Should You Tell Your Parents About Your Salary? 1 Big Reason I Don’t

Should You Tell Your Parents About Your Salary? 1 Big Reason I Didn’t want to tell them was because I knew that it wouldn’t favour me in the long run.

My parents both work in tech, and I have to say they’re pretty paid. They each make around $60k a year, based on their current salaries.

No matter how much you like your full-time salary, it’s not enough for my parents to sustain themselves. This means that at the end of every month, they have to cover rent for other people and put away money into savings.


It’s tough. But it is worth it in order to provide for our children. This has been the best decision I’ve made over my career so far. My parents will always be able to support me if they need help. Having them as a role model would also allow them to see the things I can do.

Not only that but telling them helps me maintain financial stability. Most importantly for me, they can take pride in what I do. A lot of people aren’t aware of this. When my parents told me about their incomes, I was shocked by how much I didn’t understand.

At times I think that’s because we don’t talk about finances very often. We never discuss careers or anything else outside of business.


So when my parents gave me an example that I wanted to know how much I should get paid, I was confused. “Well, my parents make $60k,” I said. “So I’m going to tell them that I should get $80k.”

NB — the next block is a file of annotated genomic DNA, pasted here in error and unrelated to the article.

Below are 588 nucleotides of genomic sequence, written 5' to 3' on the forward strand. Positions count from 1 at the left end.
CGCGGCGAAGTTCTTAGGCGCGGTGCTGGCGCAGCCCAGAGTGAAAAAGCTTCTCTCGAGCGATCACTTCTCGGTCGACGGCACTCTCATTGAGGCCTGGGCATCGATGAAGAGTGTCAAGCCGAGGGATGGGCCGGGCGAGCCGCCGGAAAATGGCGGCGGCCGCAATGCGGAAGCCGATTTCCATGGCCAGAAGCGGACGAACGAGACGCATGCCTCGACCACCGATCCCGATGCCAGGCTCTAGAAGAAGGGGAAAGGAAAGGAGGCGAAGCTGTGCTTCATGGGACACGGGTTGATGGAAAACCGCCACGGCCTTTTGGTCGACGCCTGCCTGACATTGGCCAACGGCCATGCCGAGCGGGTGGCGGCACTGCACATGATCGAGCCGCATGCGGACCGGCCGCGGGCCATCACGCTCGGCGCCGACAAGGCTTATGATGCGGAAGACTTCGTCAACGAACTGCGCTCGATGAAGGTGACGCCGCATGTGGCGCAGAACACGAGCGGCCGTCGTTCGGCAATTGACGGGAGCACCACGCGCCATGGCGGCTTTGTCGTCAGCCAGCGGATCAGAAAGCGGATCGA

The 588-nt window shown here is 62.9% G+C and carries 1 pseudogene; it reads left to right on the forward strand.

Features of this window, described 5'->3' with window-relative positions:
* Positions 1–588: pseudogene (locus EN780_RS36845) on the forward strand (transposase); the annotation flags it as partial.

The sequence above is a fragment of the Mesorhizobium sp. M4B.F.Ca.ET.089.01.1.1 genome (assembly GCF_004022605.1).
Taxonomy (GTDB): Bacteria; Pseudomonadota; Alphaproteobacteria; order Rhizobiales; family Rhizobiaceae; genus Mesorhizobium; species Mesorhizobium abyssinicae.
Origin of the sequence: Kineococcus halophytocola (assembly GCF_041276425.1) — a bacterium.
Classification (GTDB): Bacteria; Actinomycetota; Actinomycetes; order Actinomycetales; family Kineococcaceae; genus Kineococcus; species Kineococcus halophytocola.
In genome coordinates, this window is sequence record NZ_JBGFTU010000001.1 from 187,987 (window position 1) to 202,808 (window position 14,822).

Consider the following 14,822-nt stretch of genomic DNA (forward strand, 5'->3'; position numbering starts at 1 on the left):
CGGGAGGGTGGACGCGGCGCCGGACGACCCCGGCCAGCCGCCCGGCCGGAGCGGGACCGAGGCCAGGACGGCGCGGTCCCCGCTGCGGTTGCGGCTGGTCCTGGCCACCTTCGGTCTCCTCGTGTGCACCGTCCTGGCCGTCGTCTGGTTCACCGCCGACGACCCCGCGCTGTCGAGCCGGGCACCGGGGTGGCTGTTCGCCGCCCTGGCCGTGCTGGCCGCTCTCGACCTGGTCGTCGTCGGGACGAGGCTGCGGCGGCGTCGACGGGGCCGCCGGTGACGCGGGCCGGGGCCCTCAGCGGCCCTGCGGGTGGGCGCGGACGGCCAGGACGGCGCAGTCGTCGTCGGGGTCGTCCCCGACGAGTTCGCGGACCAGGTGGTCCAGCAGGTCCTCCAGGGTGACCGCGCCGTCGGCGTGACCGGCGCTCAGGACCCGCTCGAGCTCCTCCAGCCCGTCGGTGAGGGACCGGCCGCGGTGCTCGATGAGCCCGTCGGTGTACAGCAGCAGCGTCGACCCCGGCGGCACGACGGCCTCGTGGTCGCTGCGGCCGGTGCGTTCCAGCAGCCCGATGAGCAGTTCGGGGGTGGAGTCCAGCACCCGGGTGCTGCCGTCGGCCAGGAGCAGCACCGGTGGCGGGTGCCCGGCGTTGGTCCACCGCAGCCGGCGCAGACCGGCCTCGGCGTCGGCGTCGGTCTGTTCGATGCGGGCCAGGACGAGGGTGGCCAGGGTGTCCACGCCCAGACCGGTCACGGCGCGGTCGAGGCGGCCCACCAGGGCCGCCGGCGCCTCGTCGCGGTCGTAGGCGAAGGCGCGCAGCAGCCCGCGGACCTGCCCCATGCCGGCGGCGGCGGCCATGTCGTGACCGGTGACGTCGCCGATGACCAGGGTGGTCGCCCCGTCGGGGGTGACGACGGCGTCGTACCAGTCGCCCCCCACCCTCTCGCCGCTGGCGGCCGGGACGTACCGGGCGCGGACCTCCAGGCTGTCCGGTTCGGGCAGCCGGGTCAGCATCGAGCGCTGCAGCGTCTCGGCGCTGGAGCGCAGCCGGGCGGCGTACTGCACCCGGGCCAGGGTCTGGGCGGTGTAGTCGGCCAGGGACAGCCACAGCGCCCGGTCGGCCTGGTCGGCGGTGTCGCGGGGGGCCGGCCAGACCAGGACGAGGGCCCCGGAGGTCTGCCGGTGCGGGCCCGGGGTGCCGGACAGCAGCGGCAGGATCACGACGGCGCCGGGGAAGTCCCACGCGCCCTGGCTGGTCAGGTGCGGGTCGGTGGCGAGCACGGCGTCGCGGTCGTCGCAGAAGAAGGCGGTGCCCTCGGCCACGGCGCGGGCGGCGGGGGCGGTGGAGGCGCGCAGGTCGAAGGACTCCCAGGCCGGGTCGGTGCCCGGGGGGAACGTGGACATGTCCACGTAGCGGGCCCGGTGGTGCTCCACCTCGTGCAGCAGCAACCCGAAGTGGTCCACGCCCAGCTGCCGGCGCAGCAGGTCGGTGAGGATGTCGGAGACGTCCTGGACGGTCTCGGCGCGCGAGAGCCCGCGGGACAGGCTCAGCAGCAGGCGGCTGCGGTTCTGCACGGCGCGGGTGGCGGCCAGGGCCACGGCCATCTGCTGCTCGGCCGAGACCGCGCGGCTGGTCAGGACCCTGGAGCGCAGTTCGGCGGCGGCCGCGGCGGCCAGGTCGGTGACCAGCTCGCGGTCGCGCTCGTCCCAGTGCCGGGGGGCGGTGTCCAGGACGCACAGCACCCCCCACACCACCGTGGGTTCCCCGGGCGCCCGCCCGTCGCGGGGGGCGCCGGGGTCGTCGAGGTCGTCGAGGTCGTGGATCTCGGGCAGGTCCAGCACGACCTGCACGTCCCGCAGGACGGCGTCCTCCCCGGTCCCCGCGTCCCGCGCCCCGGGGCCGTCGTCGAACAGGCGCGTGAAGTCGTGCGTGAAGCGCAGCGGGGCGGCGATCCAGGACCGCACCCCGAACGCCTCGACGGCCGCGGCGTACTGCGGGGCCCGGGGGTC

Also Read: What Is Considered Harassment by a Co-Parent? 1 Hard Way To Know

It’s funny because they are such great parents. Not only do they want to spend time with you and your child, but even when they have money problems, they still ask about your personal needs.

So when you explain your income, they really want to share the news with you. And I can respect that. They have already had kids, and they know how it works. And because of that, they won’t question you, right?

That kind of love motivates me to keep pushing on no matter how big their doubts become. Maybe having this kind of information could help lessen some of those doubts or fear, especially at the beginning of starting out.

It makes me feel good knowing that I can support you if needed. The other thing is that when you tell them that you’re earning a dollar less, you might have to start saving up for their child’s education or that you have to pay off more.

Either way, this is just a little extra money that will make sure you don’t run out of money. As for me, that money helps us pay bills, cover the essentials and more.

Plus, sometimes when we’re sad, we need money, and sometimes we need extra cash too. In any case, at least we know we have food on the table.

All the same, there are some things that I’ll never compromise on. For one, my parents need to stay in their jobs. Even if they’re starting from the bottom, they still need to earn an income.

Now, I’ve got a job myself. If I have to quit, then I know my parents are okay with that. If my employers decide to fire me, then yes, they will. I’m not giving up any money that my parents make.

All I can do is let them know when they can come by. I can promise that not having any money allows me the freedom to pursue something I choose and get a degree. Also, I can assure them that no matter who they are, they will always be their own boss.

So I think that I should come by telling my parents when I can get the chance to work at home, or where I can find a position because that’s not a bad idea.

Being self-employed means putting time and effort into making things better at all costs, but it allows you to earn a living while doing fun things too. So maybe not telling your parents your status will give you a sense of security. Just for now, at least.

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